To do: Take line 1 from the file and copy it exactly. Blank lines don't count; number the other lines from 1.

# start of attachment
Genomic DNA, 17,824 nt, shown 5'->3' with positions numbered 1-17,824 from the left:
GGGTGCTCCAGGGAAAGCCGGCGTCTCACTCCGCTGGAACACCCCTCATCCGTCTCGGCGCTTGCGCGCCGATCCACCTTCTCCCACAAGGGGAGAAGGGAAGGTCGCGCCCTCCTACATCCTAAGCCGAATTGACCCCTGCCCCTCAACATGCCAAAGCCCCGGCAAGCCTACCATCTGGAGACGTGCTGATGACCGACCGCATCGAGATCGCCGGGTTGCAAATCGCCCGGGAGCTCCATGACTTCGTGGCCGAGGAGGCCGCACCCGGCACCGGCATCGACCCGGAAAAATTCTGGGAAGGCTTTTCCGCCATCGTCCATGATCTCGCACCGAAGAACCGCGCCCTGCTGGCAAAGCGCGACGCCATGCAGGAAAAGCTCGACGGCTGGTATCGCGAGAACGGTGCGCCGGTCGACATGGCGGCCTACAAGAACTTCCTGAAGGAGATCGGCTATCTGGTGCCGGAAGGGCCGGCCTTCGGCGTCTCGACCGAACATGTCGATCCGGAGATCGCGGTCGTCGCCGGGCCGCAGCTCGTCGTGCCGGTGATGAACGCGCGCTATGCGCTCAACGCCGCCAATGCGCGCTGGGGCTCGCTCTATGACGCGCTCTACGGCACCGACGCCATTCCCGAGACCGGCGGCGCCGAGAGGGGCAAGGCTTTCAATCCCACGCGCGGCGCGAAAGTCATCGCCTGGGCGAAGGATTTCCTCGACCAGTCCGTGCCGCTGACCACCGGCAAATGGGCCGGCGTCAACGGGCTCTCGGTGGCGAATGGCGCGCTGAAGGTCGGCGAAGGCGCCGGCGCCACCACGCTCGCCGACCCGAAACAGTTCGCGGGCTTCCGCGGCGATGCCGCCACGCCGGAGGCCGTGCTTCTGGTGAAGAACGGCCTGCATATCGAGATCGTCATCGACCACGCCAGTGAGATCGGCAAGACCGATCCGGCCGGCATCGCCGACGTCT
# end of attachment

Genomic DNA, 17,824 nt, shown 5'->3' with positions numbered 1-17,824 from the left: